audience, whe.ther prese't or projected. A discor"rrse-orie'ted
At the more advanced level, the papers in Schopf (1989) on rerrse in English are
approach to worth pursuing.
gj:Tt:.IT"1ld suggest'ot o'ly a grearer emphasis on .onr."rriffiih"n
rne senrence' bur arso a reassessment of priorities
in terms of what ii taught
about such things as word order, articies, ellipsis,
,.nr. ,na ,rp".f ,na
some of rhe other categories discussed lrere.
It granrmar is see'to have a direct rore i. weldi'g clauses,
sentences i'to discourse, what of words tlre'rselves?
tur's and
wh"t' .oi.-ao.,
uocabulary choice play in the discourse process?
It is to tt,i, lu.rtion'tt"t
lve turn next.

62
b.t
3.2 Lexical cohesion
3 Discourse analysis and vocabulary 3.2 Lexicalcohesion

One recent attempt at studying vocabulary.patterns above sentence level is


Halliday and Hasan's (1975) description of lexical cohesion. Related
vocabulary iterns occur across clause and senteuce boundaries in written
texts and across act, move and turn bourrdaries in speech and are a major
characteristic of coherent discourse. The relations between vocabulary
'When items in texts described by the Halliday*Hasan model are of two principal
/ use a word,, Humpty kinds: rei tera ti on and coll o cati o n.
Dumpty said, in rather a scorn_
ful tone, ,it means just what I It is debatable whether collocation properly belongs to the notion of
lexical cohesion, since collocation only refers to the probability that lexical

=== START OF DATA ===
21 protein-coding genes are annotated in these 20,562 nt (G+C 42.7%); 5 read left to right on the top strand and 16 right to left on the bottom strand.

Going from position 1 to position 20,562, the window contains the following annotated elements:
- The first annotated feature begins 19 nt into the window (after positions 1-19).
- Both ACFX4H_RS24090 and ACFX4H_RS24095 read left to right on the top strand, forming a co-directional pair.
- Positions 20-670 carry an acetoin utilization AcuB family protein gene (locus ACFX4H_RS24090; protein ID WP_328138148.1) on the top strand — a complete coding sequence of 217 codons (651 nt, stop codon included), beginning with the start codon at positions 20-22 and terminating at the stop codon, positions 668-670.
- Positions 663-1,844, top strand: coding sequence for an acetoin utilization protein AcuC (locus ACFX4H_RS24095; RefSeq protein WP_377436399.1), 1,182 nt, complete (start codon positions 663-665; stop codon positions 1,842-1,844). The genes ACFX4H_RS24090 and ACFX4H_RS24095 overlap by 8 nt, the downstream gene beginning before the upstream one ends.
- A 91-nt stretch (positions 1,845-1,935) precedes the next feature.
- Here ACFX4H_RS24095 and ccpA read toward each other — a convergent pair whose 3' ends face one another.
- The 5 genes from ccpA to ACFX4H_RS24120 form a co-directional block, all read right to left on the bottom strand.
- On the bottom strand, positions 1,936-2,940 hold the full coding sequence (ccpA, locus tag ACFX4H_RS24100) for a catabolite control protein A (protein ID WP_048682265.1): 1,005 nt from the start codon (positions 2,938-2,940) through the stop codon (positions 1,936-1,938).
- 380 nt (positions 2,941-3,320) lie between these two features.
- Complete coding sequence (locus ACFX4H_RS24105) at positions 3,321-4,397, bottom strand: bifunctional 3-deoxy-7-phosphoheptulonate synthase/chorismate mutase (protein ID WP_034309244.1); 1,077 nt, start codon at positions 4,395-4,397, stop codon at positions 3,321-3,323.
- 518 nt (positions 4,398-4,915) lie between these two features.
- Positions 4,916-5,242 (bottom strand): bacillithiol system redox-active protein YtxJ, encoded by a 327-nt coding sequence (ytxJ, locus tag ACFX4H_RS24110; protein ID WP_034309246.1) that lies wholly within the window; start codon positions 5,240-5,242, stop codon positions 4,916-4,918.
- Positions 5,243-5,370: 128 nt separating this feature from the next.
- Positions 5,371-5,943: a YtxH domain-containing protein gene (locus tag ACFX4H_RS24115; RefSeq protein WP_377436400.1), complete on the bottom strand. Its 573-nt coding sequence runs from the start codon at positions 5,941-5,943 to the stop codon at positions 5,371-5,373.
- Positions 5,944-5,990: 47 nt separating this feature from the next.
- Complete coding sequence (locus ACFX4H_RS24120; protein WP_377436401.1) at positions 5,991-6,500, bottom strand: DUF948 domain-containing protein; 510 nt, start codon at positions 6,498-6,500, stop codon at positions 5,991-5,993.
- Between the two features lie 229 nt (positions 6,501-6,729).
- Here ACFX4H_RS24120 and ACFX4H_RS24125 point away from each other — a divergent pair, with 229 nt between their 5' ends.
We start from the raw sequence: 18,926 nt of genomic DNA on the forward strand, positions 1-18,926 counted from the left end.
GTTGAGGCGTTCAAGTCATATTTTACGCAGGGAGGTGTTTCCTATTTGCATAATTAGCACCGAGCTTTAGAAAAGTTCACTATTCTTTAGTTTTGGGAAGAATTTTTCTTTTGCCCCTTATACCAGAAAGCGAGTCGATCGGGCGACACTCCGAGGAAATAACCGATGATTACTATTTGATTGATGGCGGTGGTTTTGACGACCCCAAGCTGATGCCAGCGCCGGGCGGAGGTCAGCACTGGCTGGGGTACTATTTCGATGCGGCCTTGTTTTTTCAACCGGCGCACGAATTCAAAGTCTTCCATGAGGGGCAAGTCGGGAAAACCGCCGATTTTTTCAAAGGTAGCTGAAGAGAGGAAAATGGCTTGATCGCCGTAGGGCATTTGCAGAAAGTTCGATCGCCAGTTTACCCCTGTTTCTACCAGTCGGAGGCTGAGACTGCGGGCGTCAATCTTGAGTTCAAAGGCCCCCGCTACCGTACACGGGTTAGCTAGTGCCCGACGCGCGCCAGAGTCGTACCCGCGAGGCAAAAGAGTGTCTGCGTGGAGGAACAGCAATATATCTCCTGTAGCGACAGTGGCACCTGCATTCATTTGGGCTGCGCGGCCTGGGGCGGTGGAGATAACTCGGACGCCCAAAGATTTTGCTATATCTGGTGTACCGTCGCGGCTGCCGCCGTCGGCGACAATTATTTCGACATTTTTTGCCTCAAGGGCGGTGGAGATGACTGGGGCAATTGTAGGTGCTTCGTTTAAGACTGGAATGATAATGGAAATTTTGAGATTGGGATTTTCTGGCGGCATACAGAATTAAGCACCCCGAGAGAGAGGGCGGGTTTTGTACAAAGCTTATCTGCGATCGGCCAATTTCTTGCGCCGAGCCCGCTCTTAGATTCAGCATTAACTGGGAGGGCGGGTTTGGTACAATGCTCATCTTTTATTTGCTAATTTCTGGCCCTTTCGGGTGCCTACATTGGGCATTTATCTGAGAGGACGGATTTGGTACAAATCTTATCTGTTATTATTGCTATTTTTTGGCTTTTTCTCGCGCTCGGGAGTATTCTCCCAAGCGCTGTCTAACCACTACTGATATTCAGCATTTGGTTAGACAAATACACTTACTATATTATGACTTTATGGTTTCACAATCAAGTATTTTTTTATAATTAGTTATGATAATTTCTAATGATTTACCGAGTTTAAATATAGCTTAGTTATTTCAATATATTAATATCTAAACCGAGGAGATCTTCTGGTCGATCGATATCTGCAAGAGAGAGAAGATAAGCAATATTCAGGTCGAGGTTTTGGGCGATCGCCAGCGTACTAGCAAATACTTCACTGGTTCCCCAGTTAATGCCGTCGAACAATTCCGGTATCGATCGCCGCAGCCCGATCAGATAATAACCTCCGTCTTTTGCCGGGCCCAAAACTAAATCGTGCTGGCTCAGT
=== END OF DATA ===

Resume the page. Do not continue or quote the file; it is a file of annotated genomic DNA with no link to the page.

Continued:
choose it to mean _ neither
items will co-occr.rr, and is not a semantic relation between words. Here,
more nor less.'
,The question therefore, we shall consider the term 'lexical cohesion' to mean only exact
is,' said Alice, repetition of words and the role played by certain basic semantic relatrons
'whether you can make wordS
between words in creating textuality, that property of text which distin-
mean so many different things.,
guishes it frorn a random sequence of unconnected sentences. We shall
consequently ignore collocational associations across sentence boundaries
Lewis Carroll: Through lhe Looking
as lying outside of these semantic relations.
Glass
If lexical reiteration can be shown to be a significant fearure of textuality,
then there rnay be somethirrg for the language teacher to exploit. We shall
3.1 Inlroduclion not suggest that it be exploited simply because it is there, but only if, by
doing so, we can give learners meaningful, controlled practice and the hope
Brirging a discourse dimension into. language of improving their text-creating and decoding abilities, and providing them
teaching does nor by any with nrore varied contexts for using and practising vocabulary.
mea.ns imply an abandonment of teaching"uo.l"Uut".y.
I
V""."fr"1"., #tt stitt Reiteration means either restating an item in a later part of the discourse
be the largest single element in r"";;;;:;.
tackli'g
I
f* r#;.11.
it would be irresponsibre to suggest tiat it wiil tike;r;.i;;r;il by direct repetitiorr or else reasserting its meaning by exploiting lexical
"na
i,, ,o.. relatiotts. Lexical relations are the stable semantic relationshios that exist
ideal world where la'gu"g. ti".hing and rearnrng are
discourse-driven. between words and which are the basis of descriptions given in dictionaries
The vocabulary lesson- (oi p.art of will itill fr.". of"J i"
"'l..ro,rj and thesauri: for example, rose and flower are related by hyponytny; rose is
disco.urse-oriented svllabus; the chaile'g" i, to rr.in;;h;i;I#" at-.n-" a hyponym of llower. Eggplant and aubergine are related by synonymy
sion inro vocabulary teaching alongsidJtraditionar
municarive approaches (e.g. Gairniand Redman
i"a ..*"i, ,".1'.o,r,- (regardless of the geographical dimension of usage that distinguishes them).
19g6). Therefor., in thi, In the following two sentences, lexical cohesion by synonymy occurs:
chapter we shall look at lesear.rr into vocabur"ry
i,i .*t.uari-i*" i"
speech and writing and. consider if anything
can be usefully exploited to (3.1) The rneeting commenced at six thirty. But ftom rhe moment it began,